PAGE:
Triumph of the Spider Monkey
Written as a series of monologues by a murderer on trial, monologues interrupted by courtroom scenes, memories, and real and, it seems, imaginary film shoots, The Triumph of the Spider Monkey is one of the most nontraditional books in writer Joyce Carol Oates’ body of work. The book, first published in 1974, had been re-released by Hard Case Crime, an imprint that prides itself on offering “the best in hard-boiled crime fiction.” While Oates is an exceptional and prolific writer known for psychologically terrifying novels, this early work is almost too fractured to function.
Bobbie Gotteson, the killer in question, recounts his troubling childhood, interactions with women, the murders he’s committed, and the sexual struggles he’s suffered. His narrative is disjointed, disturbing, and often nonsensical. While these choices are clearly meant to establish him as an unhinged young man, the level of layered scenes make the book hard to read.
After the title novella concludes, this edition offers another early Oates work titled “Love, Careless Love.” While it is a bit easier to follow than the prior piece, it lacks the punch of Spider Monkey’s prose. Because, though neither offering is wholly powerful, Oates knows how to turn a phrase and play with language so masterfully that parts of the book are absolutely stunning.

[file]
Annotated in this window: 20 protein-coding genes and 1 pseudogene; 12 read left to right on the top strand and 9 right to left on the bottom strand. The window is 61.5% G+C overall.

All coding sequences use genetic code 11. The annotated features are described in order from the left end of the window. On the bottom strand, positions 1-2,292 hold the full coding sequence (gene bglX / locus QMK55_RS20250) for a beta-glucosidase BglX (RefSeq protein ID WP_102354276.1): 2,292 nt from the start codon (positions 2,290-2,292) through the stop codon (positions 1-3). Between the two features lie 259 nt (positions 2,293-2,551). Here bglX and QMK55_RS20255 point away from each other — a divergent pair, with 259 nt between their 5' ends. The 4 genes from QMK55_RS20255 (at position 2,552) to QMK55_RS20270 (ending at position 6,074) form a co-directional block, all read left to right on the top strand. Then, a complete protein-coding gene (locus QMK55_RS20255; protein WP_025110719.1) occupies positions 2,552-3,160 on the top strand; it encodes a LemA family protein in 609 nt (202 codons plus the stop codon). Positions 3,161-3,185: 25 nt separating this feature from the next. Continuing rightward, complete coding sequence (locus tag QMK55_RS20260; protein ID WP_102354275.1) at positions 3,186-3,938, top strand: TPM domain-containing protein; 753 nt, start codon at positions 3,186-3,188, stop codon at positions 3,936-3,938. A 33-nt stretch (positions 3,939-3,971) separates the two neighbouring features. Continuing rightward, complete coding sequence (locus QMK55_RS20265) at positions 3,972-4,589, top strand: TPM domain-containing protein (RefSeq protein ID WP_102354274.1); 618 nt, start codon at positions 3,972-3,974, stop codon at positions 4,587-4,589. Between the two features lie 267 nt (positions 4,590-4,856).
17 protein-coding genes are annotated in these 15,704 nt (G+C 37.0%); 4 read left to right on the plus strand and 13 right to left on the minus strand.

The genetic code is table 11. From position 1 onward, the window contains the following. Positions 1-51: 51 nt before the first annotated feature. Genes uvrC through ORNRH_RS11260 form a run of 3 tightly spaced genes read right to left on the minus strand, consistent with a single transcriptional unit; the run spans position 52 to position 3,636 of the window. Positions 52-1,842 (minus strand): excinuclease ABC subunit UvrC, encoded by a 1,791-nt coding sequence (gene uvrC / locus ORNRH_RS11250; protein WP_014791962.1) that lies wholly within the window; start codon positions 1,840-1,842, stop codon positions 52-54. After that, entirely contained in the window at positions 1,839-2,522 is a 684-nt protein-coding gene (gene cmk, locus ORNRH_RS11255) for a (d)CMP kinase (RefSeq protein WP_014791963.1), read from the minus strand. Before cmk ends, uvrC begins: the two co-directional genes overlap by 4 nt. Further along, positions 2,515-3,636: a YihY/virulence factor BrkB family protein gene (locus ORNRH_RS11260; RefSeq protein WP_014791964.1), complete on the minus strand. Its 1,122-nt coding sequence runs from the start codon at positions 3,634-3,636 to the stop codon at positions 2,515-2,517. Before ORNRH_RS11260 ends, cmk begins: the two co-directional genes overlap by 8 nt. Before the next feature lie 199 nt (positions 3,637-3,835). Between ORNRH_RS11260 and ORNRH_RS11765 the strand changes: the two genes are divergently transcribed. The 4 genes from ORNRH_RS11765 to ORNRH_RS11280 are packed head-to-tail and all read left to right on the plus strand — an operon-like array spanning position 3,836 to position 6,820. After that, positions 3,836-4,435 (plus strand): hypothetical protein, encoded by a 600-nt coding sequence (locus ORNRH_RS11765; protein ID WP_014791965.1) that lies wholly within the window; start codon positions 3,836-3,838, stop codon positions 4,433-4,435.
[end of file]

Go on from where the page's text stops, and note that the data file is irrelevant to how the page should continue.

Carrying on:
In the end, fans of crime fiction, nontraditional narratives, and Oates will probably find something of value in The Triumph of the Spider Monkey. Others, though, should probably skip this one.
|Author||Joyce Carol Oates|
|Page Count||224 pages|
|Publisher||Hard Case Crime|
|Bookshop.org||Buy this Book|
|Category||Mystery, Crime & Thriller|
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